Stephen Sondheim, composer of West Side Story, dies at 91

Image copyright Getty Images Image caption Sondheim enjoyed a prolific career composing thousands of songs for stage, screen and television

He’s the man who wrote such acclaimed musicals as Company, Sunday in the Park with George and West Side Story.

But it was Stephen Sondheim’s comments on Donald Trump that got him in trouble.

His 2005 poem – which he wrote while, he claimed, he was “on the road” – attacked the US president.

He died of complications of lung disease, aged 91.

In his book, A Sondheim Companion, his biographer Scott Sanders described the playwright as “a nearly religious man” whose words “impeach those in power”.

Born Stephen Paul Mandell on 28 October 1925, the New York-born Sondheim, who went to Cambridge University, studied music at the University of Michigan.

Afterwards, he worked as a music composer for various companies and acts, including The Lionel Hampton Band, before writing more than 15 one-act plays.

His first full musical production, Sunday in the Park with George, won five Tonys in 1967.

Image copyright WBR Image caption Sondheim’s neo-noir play Sunday in the Park with George won five Tonys in 1967

It followed the lives of an unhappy husband and wife in contemporary America.

His best-known works include Follies, Into the Woods, Sunday in the Park, Company and Sondheim on Sondheim.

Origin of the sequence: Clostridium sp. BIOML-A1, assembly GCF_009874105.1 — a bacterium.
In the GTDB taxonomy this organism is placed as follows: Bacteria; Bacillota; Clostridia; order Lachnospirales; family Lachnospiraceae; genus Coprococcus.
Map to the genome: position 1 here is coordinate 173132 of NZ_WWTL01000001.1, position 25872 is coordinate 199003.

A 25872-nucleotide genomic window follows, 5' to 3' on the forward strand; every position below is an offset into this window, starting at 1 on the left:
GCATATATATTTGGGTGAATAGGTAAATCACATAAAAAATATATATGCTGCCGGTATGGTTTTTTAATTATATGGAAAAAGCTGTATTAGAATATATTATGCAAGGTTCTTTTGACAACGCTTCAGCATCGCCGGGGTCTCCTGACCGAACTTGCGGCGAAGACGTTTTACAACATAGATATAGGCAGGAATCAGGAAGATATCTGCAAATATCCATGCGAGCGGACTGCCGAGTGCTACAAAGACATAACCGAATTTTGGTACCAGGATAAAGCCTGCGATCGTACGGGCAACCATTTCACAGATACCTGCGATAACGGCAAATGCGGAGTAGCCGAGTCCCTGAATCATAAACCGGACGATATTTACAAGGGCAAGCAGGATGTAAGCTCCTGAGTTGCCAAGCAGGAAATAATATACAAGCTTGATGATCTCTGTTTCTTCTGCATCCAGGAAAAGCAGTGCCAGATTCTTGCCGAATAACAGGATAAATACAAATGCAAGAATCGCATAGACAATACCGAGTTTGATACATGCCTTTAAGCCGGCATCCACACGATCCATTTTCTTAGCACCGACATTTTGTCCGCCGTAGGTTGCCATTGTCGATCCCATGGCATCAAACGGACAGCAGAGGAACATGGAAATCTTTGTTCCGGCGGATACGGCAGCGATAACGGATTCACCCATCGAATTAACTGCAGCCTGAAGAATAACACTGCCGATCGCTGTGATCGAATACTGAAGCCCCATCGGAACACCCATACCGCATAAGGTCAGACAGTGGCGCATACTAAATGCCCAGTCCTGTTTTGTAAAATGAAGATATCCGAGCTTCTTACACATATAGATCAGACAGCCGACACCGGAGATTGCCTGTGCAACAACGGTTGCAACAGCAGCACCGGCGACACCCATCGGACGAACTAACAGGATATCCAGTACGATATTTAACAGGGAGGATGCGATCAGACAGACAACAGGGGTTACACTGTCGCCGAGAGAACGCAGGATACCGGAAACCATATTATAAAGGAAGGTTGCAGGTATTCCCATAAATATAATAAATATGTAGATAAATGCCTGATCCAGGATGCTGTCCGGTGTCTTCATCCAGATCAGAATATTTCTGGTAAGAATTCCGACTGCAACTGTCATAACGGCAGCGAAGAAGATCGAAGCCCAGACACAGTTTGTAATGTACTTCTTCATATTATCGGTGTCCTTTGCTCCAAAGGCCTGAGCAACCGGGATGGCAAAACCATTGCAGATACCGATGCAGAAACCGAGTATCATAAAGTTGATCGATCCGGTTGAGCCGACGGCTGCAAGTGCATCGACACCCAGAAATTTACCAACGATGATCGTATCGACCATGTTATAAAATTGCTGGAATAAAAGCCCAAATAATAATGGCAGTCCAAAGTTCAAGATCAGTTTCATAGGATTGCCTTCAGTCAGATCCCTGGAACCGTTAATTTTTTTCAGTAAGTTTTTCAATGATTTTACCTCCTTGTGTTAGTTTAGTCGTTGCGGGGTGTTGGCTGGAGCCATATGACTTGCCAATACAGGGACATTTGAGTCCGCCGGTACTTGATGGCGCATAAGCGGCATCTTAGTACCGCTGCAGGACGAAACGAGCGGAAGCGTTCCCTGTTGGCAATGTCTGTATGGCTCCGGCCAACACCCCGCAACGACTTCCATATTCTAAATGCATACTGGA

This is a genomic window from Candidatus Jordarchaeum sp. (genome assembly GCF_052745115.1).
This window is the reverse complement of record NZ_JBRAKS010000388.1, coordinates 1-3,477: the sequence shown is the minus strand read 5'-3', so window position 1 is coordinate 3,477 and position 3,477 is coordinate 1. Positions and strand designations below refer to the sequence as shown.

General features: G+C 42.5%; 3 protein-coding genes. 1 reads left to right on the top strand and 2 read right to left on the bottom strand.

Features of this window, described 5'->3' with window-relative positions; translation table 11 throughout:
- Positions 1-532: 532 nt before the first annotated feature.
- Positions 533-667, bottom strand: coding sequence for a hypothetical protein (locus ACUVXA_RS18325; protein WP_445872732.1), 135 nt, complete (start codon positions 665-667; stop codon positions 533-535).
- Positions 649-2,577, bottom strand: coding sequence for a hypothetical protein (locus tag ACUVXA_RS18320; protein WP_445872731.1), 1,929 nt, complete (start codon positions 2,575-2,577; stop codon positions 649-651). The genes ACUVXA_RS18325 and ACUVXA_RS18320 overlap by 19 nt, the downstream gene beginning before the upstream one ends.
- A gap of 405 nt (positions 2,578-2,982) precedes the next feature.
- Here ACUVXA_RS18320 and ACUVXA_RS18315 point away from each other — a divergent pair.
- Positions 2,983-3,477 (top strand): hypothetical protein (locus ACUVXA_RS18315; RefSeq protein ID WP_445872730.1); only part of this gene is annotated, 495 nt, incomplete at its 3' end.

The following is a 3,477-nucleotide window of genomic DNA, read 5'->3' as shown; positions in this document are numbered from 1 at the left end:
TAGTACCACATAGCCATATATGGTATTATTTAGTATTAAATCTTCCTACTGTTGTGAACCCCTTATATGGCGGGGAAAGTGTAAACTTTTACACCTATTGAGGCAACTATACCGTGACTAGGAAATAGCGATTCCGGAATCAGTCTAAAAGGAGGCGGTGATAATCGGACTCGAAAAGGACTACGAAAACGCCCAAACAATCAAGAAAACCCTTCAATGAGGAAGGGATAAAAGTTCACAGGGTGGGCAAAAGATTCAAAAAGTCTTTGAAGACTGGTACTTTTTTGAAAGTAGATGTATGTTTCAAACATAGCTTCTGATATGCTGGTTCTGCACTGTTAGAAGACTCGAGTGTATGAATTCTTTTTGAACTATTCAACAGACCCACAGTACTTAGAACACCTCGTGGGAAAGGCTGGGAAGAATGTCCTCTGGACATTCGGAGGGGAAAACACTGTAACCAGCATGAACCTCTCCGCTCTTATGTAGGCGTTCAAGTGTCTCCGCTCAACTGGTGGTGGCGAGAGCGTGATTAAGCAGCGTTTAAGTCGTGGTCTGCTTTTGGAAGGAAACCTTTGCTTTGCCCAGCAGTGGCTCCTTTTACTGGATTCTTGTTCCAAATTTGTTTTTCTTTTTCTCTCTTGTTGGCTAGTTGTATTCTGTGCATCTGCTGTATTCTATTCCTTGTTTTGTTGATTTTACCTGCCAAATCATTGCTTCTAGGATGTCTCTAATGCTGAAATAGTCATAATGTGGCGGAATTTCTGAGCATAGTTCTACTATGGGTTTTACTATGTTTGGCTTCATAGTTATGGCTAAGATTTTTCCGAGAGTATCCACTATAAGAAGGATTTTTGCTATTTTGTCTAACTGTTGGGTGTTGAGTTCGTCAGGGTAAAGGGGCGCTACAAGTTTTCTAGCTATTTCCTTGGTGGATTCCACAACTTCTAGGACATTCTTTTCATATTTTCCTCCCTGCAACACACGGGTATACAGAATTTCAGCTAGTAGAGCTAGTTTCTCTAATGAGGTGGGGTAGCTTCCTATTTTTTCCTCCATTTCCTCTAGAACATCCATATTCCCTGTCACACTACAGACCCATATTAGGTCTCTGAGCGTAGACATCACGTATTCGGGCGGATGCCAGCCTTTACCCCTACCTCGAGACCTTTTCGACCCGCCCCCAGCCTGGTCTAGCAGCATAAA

Tributes have poured in, with actor Bradley Cooper praising Sondheim as a “genius” whose creativity revolutionised the musical theatre.

Cooper, who starred in West Side Story and Into the Woods, also described Sondheim as an “absolute brilliant, inspirational genius” on Twitter.

“My condolences to his family and friends,” he wrote.

Image copyright Sky Images Image caption The New York Times quotes George Manahan, the editor of the Herald Tribune as saying Sondheim “was the best American writer of musicals that we’ve had”.

“I think for me he was, probably, of the 20th century the most powerful writer of American musicals. He revolutionised the medium in such a way that you could read every musical comedy that came out after that.”

David Picozzi, the former drama critic for the New York Times, added: “Sondheim wrote musicals that defined our culture and art with joy. He was not taken seriously until the vitriol for his book, revealing Trump, changed it. He was accused of ‘telling f-bomb jokes’, and worse. That’s a hit against someone who still takes the pains to play proper piano.”

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